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2023 (6) TMI 650 - DELHI HIGH COURT
Money Laundering - proceeds of crime - predicate offences - diversion of funds from home-buyers from the accounts of Unitech Limited or its associate company - existence of mens rea - triple test - Flight Risk - Influencing Witnesses and Tampering with Evidence - whether the Proviso to Section 45(1) of the PMLA will be applicable to the applicant being a woman? - HELD THAT:- PMLA does not define a ‘woman’. It is neither the intention of the Constitution of India nor the intention of PMLA to classify women on the basis of their education and occupation, social standing, exposure to society, etc. - It is also settled principle of interpretation that while interpreting a statute and/or a Section, the Courts are not to substitute or add or subtract words from the Section. The same would be amounting to supplanting the intention of the Legislature.
Once the word ‘woman’ has been used in the Proviso to Section 45(1) of PMLA, the Court is not to further sub-classify women into different categories and apply the twin condition of Section 45 to some category of women and to exclude some category of women from the twin condition of Section 45. Doing the same would be not only be violative of Article 14 of the Constitution but also be a great injustice to the intention of the Legislature - In Devki Nandan [2022 (9) TMI 1216 - DELHI HIGH COURT] this Court has already held that the proviso to section 45(1) PMLA is an exception and once a person comes within the exception, the twin condition of Section 45 PMLA will not be applicable to such person.
This court has observed in Kewal Krishan Kumar [2023 (3) TMI 746 - DELHI HIGH COURT] that the legislature has carved out the proviso to section 45(1) as a lenient provision for persons below sixteen years of age, women or persons who are sick or infirm.
Once an accused is a woman, the Proviso to Section 45(1) kicks in and the applicant would fall within the proviso - However, this does not mean that the applicant will not be required to satisfy the triple test for grant of bail.
In order to prove mens rea, the respondent/prosecuting agency is required to show something more than merely an allegation. In the present case, though the prosecuting agency has tried to substantiate the allegations by showing transfer of POC as well as section 50 PMLA statements, but what persuades me is that the Applicant has provided a prima facie reasonable, satisfactory explanation for each of the allegations. Whether the prima facie satisfactory explanation crystallises into substantial defence leading to an acquittal or is merely an eye-wash or a sham can only be determined after evidence - The explanations furnished by the Applicant seem reasonable to me to believe that prima facie the Applicant is not guilty of the offence of money laundering.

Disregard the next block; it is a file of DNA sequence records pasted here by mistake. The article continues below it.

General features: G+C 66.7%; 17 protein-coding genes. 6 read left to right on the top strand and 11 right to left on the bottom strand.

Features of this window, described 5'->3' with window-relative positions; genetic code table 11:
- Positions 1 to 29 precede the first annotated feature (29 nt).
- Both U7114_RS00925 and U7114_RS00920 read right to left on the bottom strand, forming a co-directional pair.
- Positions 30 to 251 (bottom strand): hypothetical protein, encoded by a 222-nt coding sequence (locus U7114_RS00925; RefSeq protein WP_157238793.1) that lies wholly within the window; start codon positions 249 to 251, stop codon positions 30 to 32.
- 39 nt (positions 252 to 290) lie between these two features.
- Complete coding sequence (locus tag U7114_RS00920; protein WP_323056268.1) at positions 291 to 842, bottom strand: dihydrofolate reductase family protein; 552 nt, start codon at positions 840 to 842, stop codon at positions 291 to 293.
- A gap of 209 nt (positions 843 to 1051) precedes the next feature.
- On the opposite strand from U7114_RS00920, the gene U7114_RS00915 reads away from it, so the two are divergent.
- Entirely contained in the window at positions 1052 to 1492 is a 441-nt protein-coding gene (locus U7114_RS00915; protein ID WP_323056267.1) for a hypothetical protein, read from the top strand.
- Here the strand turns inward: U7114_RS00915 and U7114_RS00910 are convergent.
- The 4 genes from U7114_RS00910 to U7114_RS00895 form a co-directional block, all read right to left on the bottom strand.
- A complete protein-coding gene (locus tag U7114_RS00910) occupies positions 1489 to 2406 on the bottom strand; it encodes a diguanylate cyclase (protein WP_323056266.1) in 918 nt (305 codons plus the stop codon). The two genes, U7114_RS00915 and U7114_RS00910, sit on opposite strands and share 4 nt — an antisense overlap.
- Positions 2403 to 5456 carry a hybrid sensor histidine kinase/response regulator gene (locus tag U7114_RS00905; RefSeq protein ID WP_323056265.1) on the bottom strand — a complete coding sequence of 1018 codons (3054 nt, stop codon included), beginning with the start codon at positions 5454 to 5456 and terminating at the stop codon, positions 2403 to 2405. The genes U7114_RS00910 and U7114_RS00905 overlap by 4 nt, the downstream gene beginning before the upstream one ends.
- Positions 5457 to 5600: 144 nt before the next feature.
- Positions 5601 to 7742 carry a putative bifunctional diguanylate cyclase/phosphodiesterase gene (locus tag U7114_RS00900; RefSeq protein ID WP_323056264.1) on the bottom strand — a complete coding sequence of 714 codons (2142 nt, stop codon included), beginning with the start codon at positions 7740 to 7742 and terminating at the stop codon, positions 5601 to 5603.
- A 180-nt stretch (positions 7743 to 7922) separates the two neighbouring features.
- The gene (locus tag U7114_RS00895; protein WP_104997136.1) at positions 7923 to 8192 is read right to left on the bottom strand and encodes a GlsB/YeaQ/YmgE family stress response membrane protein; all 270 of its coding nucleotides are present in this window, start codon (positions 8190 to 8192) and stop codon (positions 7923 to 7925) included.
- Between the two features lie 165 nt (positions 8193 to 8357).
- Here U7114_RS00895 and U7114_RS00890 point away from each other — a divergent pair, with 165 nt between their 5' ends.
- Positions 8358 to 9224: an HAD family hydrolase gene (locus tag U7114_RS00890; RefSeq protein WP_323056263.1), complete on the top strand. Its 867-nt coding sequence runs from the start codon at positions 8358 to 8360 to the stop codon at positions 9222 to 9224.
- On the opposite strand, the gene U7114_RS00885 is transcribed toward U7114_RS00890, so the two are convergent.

A coordinate bench of this court in Chandra Prakash Khandelwal [2023 (2) TMI 993 - DELHI HIGH COURT] has held that weightage given to section 50 statement is to be analysed at the final stage and not at the stage of grant of bail. Hence, prima facie not much reliance can be placed on section 50 statements in view of inconsistency in the statements of Indrajit Zaveri, Anuj Malik and Pranav Kumar.
Triple Test – Flight Risk
Once the Hon’ble Supreme Court has granted liberty to the applicant to move appropriate bail application before the appropriate Court, the appropriate Court has to adjudicate the application on its own merits and the reliance of the respondent on an earlier order prior to the order of 10.08.2022 passed by the Hon’ble Supreme Court may not be of much relevance. In addition, the respondents have interrogated the Applicant on numerous occasions and lastly on 15.09.2022. Thereafter the respondents have not felt the need to interrogate the Applicant for a period of more than 7-8 months - Regarding the applicant being a citizen of another country i.e., Dominican Republic, which does not have an extradition treaty with India, the learned senior counsel for the Applicant states that the Applicant is willing to renounce the citizenship of Dominican Republic as a bail condition and is already in the process of taking Indian citizenship.
Triple Test – Influencing Witnesses and Tampering with Evidence
A perusal of the chats show that the messages are with regard to settling of a counter affidavit, exchanging greetings, details of bank accounts asked for by the court, filling of bail bonds and so on and so forth - It cannot be lost sight that the applicant is the wife of Mr. Sanjay Chandra who is in Police custody. The applicant is allowed meetings and regular jail visits. All these messages could very well have been put by her to Mr. Sanjay Chandra during these jail visits. There is nothing incriminating in the messages except the fact that Mr. Sanjay Chandra should not and could not have a telephone while in jail, for which, an FIR has already been registered.
There are no messages which have been brought to my notice which show handling of money, monetary transactions, business decisions, siphoning off funds etc. Furthermore, as regarding tampering with evidence is concerned, it is already stated that all the documents are in the custody of the ED and therefore, the allegation of the Applicant tampering with the evidence or influencing the witnesses is not made out.
The twin conditions of Section 45 of the PMLA will not be applicable to the applicant. The applicant has to satisfy the triple test which can be taken care of by imposing stringent conditions. The applicant has already been investigated for more than 13 occasions and has been in custody for more than 20 months.
The application is allowed and the applicant is granted bail subject to the terms and conditions imposed.